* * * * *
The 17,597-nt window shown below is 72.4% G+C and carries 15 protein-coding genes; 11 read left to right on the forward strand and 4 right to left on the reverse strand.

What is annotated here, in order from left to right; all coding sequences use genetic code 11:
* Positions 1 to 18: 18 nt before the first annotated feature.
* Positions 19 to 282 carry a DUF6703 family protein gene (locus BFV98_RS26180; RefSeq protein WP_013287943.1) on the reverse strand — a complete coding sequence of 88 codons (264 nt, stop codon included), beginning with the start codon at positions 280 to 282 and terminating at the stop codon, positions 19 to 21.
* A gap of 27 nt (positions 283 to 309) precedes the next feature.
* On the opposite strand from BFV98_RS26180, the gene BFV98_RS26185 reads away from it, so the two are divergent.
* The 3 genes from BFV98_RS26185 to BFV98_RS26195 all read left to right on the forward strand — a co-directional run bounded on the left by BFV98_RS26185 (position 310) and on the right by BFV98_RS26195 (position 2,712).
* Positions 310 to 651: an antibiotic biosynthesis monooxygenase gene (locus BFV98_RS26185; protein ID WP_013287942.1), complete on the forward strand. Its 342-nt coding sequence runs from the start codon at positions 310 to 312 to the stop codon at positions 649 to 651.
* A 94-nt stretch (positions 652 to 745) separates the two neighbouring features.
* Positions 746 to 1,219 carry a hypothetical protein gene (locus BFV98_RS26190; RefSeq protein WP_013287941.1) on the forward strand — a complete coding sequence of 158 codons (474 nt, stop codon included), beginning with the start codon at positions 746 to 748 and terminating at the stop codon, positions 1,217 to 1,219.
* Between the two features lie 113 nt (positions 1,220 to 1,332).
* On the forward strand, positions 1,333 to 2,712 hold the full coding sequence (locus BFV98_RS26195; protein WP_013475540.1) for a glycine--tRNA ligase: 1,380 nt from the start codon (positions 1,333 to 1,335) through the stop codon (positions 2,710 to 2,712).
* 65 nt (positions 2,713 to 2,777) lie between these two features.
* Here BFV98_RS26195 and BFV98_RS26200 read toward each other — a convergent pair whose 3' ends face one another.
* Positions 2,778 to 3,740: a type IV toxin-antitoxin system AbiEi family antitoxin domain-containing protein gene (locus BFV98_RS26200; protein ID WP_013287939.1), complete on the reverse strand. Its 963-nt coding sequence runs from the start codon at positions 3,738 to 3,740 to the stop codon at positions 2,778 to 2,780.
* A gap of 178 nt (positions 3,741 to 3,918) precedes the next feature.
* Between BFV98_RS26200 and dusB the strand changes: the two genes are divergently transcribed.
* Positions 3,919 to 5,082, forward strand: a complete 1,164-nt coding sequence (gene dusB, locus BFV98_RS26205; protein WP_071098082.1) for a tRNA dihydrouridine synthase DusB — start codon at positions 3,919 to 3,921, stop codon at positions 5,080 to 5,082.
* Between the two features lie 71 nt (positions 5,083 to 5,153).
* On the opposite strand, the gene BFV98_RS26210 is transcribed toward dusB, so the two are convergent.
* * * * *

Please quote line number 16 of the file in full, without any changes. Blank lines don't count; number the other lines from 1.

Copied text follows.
* A gap of 178 nt (positions 3,741 to 3,918) precedes the next feature.